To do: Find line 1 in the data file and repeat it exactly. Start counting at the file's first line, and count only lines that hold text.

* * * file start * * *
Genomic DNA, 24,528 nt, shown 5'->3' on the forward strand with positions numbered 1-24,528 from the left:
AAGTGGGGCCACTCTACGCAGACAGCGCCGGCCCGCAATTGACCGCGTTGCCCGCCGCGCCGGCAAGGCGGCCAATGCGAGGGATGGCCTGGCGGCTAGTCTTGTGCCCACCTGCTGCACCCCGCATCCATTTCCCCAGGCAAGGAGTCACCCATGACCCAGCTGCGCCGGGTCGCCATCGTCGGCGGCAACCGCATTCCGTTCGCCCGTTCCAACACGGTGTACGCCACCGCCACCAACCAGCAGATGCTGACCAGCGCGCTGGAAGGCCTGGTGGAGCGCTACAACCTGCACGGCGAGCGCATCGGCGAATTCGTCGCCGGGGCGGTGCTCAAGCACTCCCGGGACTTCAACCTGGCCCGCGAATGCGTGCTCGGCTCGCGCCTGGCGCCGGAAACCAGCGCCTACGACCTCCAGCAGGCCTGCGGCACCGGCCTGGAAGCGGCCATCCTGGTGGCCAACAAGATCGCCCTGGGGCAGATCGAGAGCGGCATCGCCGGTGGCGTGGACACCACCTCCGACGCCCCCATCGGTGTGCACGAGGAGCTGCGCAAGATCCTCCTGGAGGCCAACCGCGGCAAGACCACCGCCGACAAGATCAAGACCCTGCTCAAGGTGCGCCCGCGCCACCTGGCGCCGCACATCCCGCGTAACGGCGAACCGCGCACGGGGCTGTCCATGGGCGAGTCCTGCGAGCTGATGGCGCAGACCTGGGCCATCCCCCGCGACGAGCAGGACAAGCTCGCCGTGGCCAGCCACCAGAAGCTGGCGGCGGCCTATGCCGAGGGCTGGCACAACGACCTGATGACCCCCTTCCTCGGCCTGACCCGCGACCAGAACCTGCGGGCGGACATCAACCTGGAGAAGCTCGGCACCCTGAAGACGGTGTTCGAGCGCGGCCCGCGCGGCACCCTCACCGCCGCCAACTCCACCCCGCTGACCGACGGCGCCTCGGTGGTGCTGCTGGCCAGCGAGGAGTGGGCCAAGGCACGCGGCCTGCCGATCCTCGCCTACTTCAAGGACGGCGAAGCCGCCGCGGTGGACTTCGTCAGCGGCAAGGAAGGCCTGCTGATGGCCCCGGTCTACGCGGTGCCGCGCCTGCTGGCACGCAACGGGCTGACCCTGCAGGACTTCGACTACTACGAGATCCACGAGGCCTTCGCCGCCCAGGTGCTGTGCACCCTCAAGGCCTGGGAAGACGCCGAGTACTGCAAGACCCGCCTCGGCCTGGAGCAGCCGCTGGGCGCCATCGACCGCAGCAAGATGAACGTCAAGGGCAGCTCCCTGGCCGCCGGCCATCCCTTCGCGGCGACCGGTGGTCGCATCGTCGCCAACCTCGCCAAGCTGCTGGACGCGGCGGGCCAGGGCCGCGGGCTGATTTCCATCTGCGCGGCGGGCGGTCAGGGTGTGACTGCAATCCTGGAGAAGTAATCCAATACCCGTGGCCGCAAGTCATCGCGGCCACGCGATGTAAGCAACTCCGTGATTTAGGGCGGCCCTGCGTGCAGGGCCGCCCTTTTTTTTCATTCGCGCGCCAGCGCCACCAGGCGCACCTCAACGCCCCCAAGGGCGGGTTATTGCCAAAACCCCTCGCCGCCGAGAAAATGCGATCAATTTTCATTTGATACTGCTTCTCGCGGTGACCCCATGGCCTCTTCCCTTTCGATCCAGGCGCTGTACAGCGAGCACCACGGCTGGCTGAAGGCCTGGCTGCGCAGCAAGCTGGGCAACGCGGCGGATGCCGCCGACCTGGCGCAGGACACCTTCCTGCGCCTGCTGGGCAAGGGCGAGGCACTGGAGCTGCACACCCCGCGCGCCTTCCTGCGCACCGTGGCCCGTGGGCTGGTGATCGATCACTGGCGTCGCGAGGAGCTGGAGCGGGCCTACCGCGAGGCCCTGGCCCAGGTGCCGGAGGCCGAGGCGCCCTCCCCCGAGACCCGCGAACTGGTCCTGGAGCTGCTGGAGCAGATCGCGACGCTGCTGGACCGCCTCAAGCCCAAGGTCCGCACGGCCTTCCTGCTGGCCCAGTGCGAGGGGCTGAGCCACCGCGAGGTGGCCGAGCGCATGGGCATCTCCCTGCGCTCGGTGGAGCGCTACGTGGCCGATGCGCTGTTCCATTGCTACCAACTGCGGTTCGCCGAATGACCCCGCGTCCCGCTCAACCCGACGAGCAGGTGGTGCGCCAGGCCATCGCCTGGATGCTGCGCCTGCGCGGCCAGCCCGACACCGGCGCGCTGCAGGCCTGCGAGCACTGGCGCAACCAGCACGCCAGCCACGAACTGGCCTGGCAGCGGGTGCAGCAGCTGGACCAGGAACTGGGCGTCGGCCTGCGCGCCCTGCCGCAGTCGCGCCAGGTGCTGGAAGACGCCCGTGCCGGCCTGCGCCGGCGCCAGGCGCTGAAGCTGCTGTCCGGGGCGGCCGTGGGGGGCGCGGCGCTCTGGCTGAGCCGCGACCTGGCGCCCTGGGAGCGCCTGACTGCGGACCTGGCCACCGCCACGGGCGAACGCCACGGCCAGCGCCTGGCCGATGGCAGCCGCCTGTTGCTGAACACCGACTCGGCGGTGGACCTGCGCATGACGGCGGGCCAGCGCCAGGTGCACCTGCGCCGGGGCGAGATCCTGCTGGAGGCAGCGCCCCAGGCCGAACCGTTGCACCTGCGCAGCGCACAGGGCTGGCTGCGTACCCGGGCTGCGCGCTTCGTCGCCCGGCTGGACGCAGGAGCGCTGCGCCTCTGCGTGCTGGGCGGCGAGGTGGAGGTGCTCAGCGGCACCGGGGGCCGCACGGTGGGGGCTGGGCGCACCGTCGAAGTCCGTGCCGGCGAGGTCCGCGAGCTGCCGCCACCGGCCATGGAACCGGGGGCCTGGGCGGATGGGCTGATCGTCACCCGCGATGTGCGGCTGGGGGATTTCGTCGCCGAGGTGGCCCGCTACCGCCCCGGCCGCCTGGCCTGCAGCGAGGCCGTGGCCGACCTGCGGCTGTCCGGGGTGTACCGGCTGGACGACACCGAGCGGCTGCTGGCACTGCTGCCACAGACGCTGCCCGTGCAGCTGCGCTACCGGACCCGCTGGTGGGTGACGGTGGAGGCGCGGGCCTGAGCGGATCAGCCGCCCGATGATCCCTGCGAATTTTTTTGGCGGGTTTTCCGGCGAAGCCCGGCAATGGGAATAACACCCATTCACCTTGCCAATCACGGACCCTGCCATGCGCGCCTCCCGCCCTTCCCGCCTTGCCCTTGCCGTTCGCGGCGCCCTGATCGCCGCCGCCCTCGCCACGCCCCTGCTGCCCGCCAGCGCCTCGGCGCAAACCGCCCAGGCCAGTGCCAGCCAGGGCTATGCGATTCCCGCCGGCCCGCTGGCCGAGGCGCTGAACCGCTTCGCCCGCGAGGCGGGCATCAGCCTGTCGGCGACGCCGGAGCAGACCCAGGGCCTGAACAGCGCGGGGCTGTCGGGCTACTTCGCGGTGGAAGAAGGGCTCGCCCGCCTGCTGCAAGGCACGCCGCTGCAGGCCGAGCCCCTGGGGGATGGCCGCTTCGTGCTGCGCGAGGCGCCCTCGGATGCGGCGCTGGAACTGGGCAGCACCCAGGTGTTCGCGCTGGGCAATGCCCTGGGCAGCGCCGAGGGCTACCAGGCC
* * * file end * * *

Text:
Genomic DNA, 24,528 nt, shown 5'->3' on the forward strand with positions numbered 1-24,528 from the left: